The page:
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What is the standard method of comparing magnification?

 
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Guercini



Joined: 30 Sep 2019
Posts: 14

PostPosted: Fri Nov 08, 2019 9:23 am    Post subject: What is the standard method of comparing magnification? Reply with quote

I am trying to understand what the "best image size" seen on a camera LCD screen (attached to a microscope) compared to the size of the view seen through the eyepieces. Let's say the view through the eyepieces is a circle covering 3mm on the microscope slide. What is the most desirable rectangular image coverage seen by the camera?
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Scarodactyl



Joined: 14 Apr 2018
Posts: 200

PostPosted: Fri Nov 08, 2019 9:57 am    Post subject: Reply with quote

Typically a rectangle that captires as much of the FoV without vignetting. This could vary though. On my Wild M400 the camera actually gets a wider FoV than the eyepieces see. On some other systems you might not want the edges since they might not be very good. But broadly speaking wider FoVs are more expensive and desirable so it is good to be able to capture as much of them as possible.
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Guercini



Joined: 30 Sep 2019
Posts: 14

PostPosted: Fri Nov 08, 2019 11:10 am    Post subject: Reply with quote

Scarodactyl wrote:
Typically a rectangle that captires as much of the FoV without vignetting. This could vary though. On my Wild M400 the camera actually gets a wider FoV than the eyepieces see. On some other systems you might not want the edges since they might not be very good. But broadly speaking wider FoVs are more expensive and desirable so it is good to be able to capture as much of them as possible.


Thanks for the comment. My preference is the camera view that includes full circle with the short side of the rectangle matching the diameter of the circle. What do you think? I tried to attache a picture showing this and two other possibilities defined by purple, green and blued colors, but I didn't know how to include the image in my response. Here is the link to the picture:

https://www.dealcorner.com/MossViews.jpg

I also like the view defined by the green rectangle, but not the blue one.
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Scarodactyl



Joined: 14 Apr 2018
Posts: 200

PostPosted: Fri Nov 08, 2019 12:53 pm    Post subject: Reply with quote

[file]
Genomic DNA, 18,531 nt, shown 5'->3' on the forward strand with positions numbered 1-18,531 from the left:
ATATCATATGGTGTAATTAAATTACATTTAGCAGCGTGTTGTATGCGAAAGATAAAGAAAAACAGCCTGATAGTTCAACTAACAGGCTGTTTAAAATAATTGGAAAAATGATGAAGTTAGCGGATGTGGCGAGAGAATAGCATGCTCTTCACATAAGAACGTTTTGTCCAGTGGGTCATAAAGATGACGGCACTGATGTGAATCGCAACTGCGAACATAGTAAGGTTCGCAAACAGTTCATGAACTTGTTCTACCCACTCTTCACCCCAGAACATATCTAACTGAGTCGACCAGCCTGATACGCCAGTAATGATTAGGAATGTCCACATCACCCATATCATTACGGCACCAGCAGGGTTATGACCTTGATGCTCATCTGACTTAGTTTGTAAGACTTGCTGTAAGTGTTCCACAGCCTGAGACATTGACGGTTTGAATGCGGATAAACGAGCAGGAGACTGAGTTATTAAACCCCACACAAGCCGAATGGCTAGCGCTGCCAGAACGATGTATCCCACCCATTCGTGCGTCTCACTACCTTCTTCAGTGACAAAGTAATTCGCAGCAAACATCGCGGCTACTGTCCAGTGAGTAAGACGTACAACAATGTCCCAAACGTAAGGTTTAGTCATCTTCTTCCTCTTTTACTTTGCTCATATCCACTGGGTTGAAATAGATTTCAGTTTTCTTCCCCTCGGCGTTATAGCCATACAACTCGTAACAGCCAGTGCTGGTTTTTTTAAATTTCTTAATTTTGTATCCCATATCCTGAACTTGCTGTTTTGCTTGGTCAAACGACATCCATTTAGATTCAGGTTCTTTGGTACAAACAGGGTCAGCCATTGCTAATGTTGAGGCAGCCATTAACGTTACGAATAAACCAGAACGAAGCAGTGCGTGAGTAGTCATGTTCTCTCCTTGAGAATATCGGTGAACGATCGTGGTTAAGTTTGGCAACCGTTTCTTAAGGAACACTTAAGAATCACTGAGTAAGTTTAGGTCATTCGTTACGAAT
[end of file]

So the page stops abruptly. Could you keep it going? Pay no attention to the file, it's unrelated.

That does allow you to control final framing of the image completely, but it wastes some of your camera resolution on black space. It is a tradeoff but I don't think there is anything inherently wrong with it.
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Ichthyophthirius



Joined: 07 Mar 2013
Posts: 887

PostPosted: Sat Nov 09, 2019 5:31 pm    Post subject: Reply with quote

Hi,

If you are OK with cutting away the vignetted sensor area that's fine.

However, make sure that you don't open the field aperture so far as to illuminate the entire purple area even if your camera adapter allows it.

The field aperture must be closed so far that it matches the red circle (for most microscopes that's FN18-20, for super widefield microscopes a bit more (matching the maximum eyepiece FN of the microscope)). Opening the field aperture further than it is designed for causes stray light that can severely degrade the image.

Regards, Ichty
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chanik



Joined: 09 Oct 2019
Posts: 3
Location: USA

PostPosted: Sun Nov 10, 2019 5:00 pm    Post subject: Reply with quote

There is one more important calculation: sampling size. You want to be ~3x over-sampled so as not to lose image resolution. Take a 40x 0.9NA objective. The field will be about 0.5mm and the resolution L/2*NA so about .55um/1.8. If you expand that to a 1/2" (12mm) image through your photo-tube then you have .3um resolution blown up to 7um in your image disk. You want your camera pixels to be ~2.5um. If they are much smaller then you just have a blurry full size image so you might as well have projected a bigger image disk. Less and you are losing resolution to undersampling. An IMX294 sensor has 4.6um pixels so you would want to project to more like a 20mm diameter for instance
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